Lawyers are sometimes asked whether a parent company, by virtue of simply being the parent, can be liable for harm caused by a subsidiary. The more pertinent question is when will the parent company’s own activities mean that it can be liable in its own right for subsidiary caused harm.
In Vedanta Resources PLC and another v Lungowe and others, the Supreme Court considered whether Zambian claimants could bring their claim (relating to toxic discharges from a copper mine) in England against the Zambian operator company and its English parent (Vedanta). Vedanta tried to stop the English claim getting off the ground by arguing that there was no real issue to be tried as against Vedanta, ie it owed no legal duty of care to the claimants.
The court held that the key question was whether Vedanta had sufficiently intervened in the management of the mine (owned by its subsidiary) so that it owed a direct duty to the claimants. Further, it indicated that each case would be fact specific and therefore whilst certain criteria may be helpful in making an assessment, it was not appropriate to give an exhaustive list of criteria to determine when a parent company would be liable.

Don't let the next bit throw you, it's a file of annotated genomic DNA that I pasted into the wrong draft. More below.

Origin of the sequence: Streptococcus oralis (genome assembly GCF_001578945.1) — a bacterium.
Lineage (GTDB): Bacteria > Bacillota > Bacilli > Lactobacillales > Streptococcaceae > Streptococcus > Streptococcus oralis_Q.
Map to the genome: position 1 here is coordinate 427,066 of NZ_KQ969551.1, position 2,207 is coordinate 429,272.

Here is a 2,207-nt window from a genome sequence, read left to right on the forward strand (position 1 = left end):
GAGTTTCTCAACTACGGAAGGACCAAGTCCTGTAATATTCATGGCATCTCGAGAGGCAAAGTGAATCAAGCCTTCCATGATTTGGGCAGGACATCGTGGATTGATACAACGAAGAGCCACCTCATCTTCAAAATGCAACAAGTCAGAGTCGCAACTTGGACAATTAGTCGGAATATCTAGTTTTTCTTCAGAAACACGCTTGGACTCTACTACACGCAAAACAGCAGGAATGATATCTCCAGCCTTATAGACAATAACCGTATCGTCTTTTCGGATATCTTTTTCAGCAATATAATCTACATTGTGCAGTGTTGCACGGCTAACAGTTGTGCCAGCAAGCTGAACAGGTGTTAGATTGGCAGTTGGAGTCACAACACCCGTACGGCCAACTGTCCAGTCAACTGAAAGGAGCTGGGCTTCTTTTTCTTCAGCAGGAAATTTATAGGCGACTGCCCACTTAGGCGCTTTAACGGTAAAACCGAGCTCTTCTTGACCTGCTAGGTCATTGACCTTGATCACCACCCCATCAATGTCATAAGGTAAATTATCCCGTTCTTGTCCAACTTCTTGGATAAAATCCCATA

That said, the court held that documents showing that Vedanta had assumed responsibility for maintaining proper standards of environmental control over its subsidiaries’ activities (including the mine) and took steps to implement those standards were sufficient to show a triable case. The court observed that there may well be liability where group guidance contained systemic errors or where a parent company in published materials says it supervises the activities of its subsidiaries and then doesn’t do so.
It would be imprudent to conclude automatically that parent companies should take a hands-off approach to the activities of their subsidiaries. The way to reduce and avoid harm is to manage risks and activities properly. It is also worth noting that, whilst fact specific, in Chandler v Cape PLC, a parent which had superior technical knowledge and knowledge of the subsidiary’s working practices was held liable where it failed to act to protect the health of the subsidiary’s employees.
Groups need to consider which matters should be dealt with centrally and which should be dealt with at a subsidiary level in the context of their particular business and the risks they are managing.
This publication is a general summary of the law. It should not replace legal advice tailored to your specific circumstances.
© Farrer & Co LLP, July 2019